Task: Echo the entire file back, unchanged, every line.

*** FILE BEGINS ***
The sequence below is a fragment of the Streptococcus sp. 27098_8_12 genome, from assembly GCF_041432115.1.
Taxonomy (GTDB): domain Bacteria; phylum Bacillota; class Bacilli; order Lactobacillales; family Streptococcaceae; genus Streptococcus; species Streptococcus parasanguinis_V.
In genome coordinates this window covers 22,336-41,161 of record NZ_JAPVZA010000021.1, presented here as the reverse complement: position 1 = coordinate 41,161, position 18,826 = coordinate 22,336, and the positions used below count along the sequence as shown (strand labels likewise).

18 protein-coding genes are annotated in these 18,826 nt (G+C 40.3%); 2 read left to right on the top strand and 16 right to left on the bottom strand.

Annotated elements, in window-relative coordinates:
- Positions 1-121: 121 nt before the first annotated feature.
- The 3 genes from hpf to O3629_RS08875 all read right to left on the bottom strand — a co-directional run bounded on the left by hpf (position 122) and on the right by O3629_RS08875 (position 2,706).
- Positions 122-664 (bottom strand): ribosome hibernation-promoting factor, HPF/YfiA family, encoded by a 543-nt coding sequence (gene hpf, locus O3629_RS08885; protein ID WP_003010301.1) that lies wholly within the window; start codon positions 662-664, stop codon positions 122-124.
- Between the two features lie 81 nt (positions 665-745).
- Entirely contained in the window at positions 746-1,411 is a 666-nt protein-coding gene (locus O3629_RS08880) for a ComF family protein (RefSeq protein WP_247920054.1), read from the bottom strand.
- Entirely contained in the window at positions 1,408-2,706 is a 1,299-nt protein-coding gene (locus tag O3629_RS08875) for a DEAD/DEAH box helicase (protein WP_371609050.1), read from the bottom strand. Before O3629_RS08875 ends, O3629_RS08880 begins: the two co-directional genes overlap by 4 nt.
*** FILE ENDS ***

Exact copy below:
The sequence below is a fragment of the Streptococcus sp. 27098_8_12 genome, from assembly GCF_041432115.1.
Taxonomy (GTDB): domain Bacteria; phylum Bacillota; class Bacilli; order Lactobacillales; family Streptococcaceae; genus Streptococcus; species Streptococcus parasanguinis_V.
In genome coordinates this window covers 22,336-41,161 of record NZ_JAPVZA010000021.1, presented here as the reverse complement: position 1 = coordinate 41,161, position 18,826 = coordinate 22,336, and the positions used below count along the sequence as shown (strand labels likewise).

18 protein-coding genes are annotated in these 18,826 nt (G+C 40.3%); 2 read left to right on the top strand and 16 right to left on the bottom strand.

Annotated elements, in window-relative coordinates:
- Positions 1-121: 121 nt before the first annotated feature.
- The 3 genes from hpf to O3629_RS08875 all read right to left on the bottom strand — a co-directional run bounded on the left by hpf (position 122) and on the right by O3629_RS08875 (position 2,706).
- Positions 122-664 (bottom strand): ribosome hibernation-promoting factor, HPF/YfiA family, encoded by a 543-nt coding sequence (gene hpf, locus O3629_RS08885; protein ID WP_003010301.1) that lies wholly within the window; start codon positions 662-664, stop codon positions 122-124.
- Between the two features lie 81 nt (positions 665-745).
- Entirely contained in the window at positions 746-1,411 is a 666-nt protein-coding gene (locus O3629_RS08880) for a ComF family protein (RefSeq protein WP_247920054.1), read from the bottom strand.
- Entirely contained in the window at positions 1,408-2,706 is a 1,299-nt protein-coding gene (locus tag O3629_RS08875) for a DEAD/DEAH box helicase (protein WP_371609050.1), read from the bottom strand. Before O3629_RS08875 ends, O3629_RS08880 begins: the two co-directional genes overlap by 4 nt.